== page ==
03/18/2010 05:12 am ET Updated May 25, 2011

A Crime and Justice Wish List for 2010

With the year end celebrations mostly behind us it's time to look ahead. 2010 is just days away and as I do every year here's my wish list for a year filled with better news on the crime and justice beat.

My top wish is for everyone to truly understand the threat anti-American terrorism still holds for our country. To highlight that I wish the upcoming trials in New York for the 9-11 terror suspects would be televised. Just as the Watergate hearings enlightened America about the politics of the day, televising these trials would give citizens the chance to stare in the face - and better understand - the enemy who wants to obliterate our civilization.

Anything having to do with the safety and welfare of children is always tops on my wish list. As futile as it seems I wish all children enough love, good food and education so that they can ultimately rise above any hardship. I wish for no more foolish Octo-mom types or children scarred by the actions of their uncaring criminal parents. I wish for fewer pedophiles to act on their sick impulses.

I wish we could get our arms around the massive immigration problem which has been allowed to fester for too many years. Once our economy rebounds, as it surely will, America will once again be flooded by illegals reaching for the dream. What better time to begin putting restrictions into place than now?

In 2010 I wish to read no more stories about professional athletes killing innocent people while driving drunk, beating their wives or girlfriends or cheating by taking illegal steroids.

I wish that next year all celebrities are made to face the exact punishment you or I would face for the crime committed. And I really wish not to have to report on another story about a moron who did a moronic thing hoping they'd get a reality TV show out of it. (Hello, Balloon Boy Dad, are you listening?)

I hope the special Veterans Court I wrote about back in June, which began in Judge Robert Russell's court in Buffalo, New York, spreads nationwide to help the certain influx of returning veterans with readjustment problems who will get into trouble with the law. They'll need our understanding.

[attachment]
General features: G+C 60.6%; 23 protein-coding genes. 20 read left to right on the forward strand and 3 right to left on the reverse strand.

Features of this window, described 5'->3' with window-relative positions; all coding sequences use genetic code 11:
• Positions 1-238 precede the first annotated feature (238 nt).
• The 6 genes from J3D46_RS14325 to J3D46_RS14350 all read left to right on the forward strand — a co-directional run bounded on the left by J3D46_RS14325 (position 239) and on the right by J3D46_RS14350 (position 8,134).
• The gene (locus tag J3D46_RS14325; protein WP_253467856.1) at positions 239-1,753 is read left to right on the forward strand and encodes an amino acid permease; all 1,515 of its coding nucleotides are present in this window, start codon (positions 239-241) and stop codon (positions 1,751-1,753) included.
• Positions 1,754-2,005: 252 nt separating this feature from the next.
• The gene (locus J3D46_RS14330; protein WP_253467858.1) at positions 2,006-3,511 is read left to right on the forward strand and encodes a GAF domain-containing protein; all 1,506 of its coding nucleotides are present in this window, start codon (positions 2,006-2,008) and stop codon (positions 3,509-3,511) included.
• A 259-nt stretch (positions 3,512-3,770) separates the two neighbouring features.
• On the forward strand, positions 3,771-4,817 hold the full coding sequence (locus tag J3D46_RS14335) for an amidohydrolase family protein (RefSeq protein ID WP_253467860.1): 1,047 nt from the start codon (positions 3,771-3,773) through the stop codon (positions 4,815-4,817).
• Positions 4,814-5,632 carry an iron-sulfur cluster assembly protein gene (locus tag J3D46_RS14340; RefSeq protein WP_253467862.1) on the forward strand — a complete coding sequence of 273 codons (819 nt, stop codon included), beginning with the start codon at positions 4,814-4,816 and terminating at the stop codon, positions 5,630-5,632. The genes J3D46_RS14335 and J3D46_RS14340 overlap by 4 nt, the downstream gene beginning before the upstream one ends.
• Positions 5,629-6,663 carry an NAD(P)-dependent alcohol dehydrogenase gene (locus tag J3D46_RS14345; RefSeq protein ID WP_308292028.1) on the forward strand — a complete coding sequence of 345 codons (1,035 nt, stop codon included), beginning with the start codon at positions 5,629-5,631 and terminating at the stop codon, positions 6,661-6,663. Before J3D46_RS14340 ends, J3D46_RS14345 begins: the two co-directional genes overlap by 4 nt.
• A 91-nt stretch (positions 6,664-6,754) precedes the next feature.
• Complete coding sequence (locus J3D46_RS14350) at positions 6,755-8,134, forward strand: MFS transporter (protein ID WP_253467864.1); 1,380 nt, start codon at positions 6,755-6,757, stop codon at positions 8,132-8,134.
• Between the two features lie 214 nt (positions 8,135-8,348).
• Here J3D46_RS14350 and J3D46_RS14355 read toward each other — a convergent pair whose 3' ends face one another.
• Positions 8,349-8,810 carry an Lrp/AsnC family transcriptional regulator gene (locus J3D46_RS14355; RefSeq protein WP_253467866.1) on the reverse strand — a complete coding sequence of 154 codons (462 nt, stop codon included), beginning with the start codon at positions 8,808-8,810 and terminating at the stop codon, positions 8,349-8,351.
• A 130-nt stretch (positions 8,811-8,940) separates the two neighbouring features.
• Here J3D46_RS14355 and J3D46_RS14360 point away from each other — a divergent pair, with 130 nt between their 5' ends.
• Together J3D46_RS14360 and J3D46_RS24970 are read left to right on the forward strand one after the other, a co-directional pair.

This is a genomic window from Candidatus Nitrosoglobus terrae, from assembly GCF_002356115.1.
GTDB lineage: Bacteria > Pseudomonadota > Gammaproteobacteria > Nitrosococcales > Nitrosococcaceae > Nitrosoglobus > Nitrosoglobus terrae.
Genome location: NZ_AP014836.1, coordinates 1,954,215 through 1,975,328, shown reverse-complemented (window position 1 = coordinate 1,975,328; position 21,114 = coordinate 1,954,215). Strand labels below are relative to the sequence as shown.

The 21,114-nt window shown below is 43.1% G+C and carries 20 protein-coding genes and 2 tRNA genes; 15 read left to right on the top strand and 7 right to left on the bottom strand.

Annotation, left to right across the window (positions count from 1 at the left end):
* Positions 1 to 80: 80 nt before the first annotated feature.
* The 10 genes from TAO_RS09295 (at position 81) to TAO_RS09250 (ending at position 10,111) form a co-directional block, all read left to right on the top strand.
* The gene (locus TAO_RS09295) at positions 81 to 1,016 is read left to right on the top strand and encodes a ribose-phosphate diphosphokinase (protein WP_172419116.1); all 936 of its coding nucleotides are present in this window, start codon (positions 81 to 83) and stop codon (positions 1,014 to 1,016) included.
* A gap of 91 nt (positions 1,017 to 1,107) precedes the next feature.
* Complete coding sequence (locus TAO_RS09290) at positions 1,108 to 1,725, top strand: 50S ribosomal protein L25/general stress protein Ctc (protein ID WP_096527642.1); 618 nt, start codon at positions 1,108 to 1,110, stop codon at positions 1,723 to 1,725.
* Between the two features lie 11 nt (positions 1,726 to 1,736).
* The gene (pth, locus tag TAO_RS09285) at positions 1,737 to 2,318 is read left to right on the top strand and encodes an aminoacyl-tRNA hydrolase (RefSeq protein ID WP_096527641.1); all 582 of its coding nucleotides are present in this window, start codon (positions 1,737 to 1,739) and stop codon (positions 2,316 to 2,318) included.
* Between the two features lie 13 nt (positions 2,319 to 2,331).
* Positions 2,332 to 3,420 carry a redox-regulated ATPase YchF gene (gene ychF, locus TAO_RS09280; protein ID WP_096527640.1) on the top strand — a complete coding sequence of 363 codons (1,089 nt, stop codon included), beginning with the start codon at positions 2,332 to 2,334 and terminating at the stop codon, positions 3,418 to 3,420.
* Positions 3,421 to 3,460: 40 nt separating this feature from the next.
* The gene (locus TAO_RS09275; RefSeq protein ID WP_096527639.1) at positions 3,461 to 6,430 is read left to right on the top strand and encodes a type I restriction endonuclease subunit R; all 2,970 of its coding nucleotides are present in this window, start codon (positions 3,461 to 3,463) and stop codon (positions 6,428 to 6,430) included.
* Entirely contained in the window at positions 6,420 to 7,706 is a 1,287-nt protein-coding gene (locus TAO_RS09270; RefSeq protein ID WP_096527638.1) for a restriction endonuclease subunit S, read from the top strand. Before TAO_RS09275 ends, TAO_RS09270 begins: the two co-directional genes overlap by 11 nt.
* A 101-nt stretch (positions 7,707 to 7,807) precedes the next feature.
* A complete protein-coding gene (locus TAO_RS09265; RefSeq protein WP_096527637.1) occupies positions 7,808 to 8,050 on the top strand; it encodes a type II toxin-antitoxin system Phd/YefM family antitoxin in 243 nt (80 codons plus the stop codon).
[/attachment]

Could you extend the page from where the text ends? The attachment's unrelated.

For victims of violent crime I wish society would realize that their lives can never return to "normal." Neither can those who've escaped religious based cults. They need our sympathy and support to reduce their pain and get on with living.

Peace officers and their families need special consideration too. When you see a fellow citizen wearing a badge I wish you'd remember their loved ones live with the notion every day that he or she might not come home. This year 44 sworn officers were killed while trying to keep the rest of us safe. That said, I also hope all law enforcement departments look inward and respond appropriately when the abused and battered spouse of an officer calls in for help.

Once again I wish that the nation's countless thousands of languishing DNA rape kits would be processed and the results logged in a national data base. Rape is often a serial crime with one perp responsible for dozens of attacks. Test those kits, let's try to convict those responsible and get them off the street!

As far as our overcrowded prisons go: I sure wish we could figure out a way to keep the career criminals locked up and those redeemable convicts rehabilitated and re-assimilated back into society in a way that doesn't endanger innocents.

Toward lowering prison populations I really wish we could do something about the massive number of drug addicts clogging our prisons. Hey, how about launching a national effort to have our most brilliant medical minds to come up with a way to successfully treat addictions?

Speaking of addicts, I wish we'd start punishing doctors who feed the massive problem of prescription drug abuse by routinely over-prescribing narcotics. Yank their medical licenses - period.

I wish that somehow prostitution could be wiped out but, of course, I know it never will be. It's not a victimless crime and I don't want to report on anymore mass graves of forgotten sex-trade workers like the one found in Albuquerque this past year.

I also wish we'd straighten out that blasted sex offender registry which has way too many people on it who don't deserve to be there; teenagers turned in by angry parents or spouses forever tainted by an ex bent on revenge. There has to be a better way to list and keep track of true predators.

Despite the challenges I continue to wish more young people will be attracted to careers in the justice system: law, forensics or law enforcement. We need all the bright young minds in the field we can get.

Here's to a 2010 in which we all feel safer!

Diane Dimond can be reached through her web site: